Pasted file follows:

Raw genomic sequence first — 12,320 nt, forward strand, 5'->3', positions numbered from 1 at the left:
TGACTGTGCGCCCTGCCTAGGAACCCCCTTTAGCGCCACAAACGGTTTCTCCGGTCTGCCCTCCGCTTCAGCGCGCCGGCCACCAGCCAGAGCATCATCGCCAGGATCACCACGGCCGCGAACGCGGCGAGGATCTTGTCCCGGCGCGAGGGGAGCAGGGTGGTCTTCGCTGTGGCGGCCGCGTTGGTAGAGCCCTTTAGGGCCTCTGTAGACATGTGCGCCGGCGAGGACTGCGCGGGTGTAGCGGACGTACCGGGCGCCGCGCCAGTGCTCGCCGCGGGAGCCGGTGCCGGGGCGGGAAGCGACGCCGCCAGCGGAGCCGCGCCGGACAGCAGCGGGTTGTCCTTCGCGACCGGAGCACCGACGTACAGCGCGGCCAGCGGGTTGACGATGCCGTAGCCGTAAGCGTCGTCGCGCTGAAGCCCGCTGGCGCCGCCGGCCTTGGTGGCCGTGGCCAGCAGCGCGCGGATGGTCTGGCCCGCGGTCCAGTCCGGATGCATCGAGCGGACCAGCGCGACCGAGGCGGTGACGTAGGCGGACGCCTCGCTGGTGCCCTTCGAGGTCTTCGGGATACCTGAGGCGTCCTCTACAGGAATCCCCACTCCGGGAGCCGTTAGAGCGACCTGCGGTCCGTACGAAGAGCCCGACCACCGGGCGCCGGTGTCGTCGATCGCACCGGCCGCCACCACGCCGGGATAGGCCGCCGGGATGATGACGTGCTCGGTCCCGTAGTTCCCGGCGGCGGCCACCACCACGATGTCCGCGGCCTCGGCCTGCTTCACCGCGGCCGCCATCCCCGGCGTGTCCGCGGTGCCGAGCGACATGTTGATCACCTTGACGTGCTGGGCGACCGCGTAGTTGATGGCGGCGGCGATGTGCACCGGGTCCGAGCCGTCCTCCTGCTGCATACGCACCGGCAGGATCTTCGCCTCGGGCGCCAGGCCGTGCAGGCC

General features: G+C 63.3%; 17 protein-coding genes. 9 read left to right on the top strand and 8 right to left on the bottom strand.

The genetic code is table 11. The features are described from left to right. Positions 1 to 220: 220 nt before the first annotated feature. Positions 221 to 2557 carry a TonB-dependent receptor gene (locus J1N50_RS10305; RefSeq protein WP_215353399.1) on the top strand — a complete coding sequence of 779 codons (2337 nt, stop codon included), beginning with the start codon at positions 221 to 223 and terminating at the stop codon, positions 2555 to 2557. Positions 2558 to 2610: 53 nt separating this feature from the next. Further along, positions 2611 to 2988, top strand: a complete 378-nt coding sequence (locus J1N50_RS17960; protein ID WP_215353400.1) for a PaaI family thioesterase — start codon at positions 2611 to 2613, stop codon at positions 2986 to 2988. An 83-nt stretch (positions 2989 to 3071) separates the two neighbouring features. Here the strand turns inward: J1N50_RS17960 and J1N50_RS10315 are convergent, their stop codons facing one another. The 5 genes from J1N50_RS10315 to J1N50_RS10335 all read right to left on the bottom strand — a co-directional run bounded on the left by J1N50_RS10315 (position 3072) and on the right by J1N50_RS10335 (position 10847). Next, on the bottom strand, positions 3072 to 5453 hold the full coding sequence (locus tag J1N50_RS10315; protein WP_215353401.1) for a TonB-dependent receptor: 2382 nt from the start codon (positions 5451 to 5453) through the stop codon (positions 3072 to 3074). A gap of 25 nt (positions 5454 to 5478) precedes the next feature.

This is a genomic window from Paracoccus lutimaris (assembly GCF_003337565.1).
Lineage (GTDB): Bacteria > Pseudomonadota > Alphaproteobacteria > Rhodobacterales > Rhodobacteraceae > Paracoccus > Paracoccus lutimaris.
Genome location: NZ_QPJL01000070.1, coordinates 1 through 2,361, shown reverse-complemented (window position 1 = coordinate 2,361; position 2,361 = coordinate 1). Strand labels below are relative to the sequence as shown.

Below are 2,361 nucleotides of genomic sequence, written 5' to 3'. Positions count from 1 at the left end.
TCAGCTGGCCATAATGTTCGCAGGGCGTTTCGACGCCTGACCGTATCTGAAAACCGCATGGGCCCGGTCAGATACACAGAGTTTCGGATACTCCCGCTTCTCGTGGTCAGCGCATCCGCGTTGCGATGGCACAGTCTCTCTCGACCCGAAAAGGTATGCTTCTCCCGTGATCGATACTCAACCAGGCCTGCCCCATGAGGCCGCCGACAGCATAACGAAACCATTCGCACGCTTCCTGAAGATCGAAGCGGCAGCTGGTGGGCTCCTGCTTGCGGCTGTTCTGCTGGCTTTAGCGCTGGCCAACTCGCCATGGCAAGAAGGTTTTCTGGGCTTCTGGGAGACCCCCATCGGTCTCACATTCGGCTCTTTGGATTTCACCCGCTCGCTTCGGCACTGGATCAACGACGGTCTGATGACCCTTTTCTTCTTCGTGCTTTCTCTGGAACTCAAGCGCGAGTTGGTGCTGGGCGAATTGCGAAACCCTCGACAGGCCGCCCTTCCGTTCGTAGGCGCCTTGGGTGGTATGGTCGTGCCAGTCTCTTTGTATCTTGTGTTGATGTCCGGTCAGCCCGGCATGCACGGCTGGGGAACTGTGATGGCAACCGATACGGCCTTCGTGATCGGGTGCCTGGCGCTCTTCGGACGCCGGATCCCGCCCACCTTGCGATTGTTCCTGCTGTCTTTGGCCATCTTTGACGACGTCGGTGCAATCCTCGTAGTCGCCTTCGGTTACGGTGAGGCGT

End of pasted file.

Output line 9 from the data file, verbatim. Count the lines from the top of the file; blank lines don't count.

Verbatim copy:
TCAGCTGGCCATAATGTTCGCAGGGCGTTTCGACGCCTGACCGTATCTGAAAACCGCATGGGCCCGGTCAGATACACAGAGTTTCGGATACTCCCGCTTCTCGTGGTCAGCGCATCCGCGTTGCGATGGCACAGTCTCTCTCGACCCGAAAAGGTATGCTTCTCCCGTGATCGATACTCAACCAGGCCTGCCCCATGAGGCCGCCGACAGCATAACGAAACCATTCGCACGCTTCCTGAAGATCGAAGCGGCAGCTGGTGGGCTCCTGCTTGCGGCTGTTCTGCTGGCTTTAGCGCTGGCCAACTCGCCATGGCAAGAAGGTTTTCTGGGCTTCTGGGAGACCCCCATCGGTCTCACATTCGGCTCTTTGGATTTCACCCGCTCGCTTCGGCACTGGATCAACGACGGTCTGATGACCCTTTTCTTCTTCGTGCTTTCTCTGGAACTCAAGCGCGAGTTGGTGCTGGGCGAATTGCGAAACCCTCGACAGGCCGCCCTTCCGTTCGTAGGCGCCTTGGGTGGTATGGTCGTGCCAGTCTCTTTGTATCTTGTGTTGATGTCCGGTCAGCCCGGCATGCACGGCTGGGGAACTGTGATGGCAACCGATACGGCCTTCGTGATCGGGTGCCTGGCGCTCTTCGGACGCCGGATCCCGCCCACCTTGCGATTGTTCCTGCTGTCTTTGGCCATCTTTGACGACGTCGGTGCAATCCTCGTAGTCGCCTTCGGTTACGGTGAGGCGT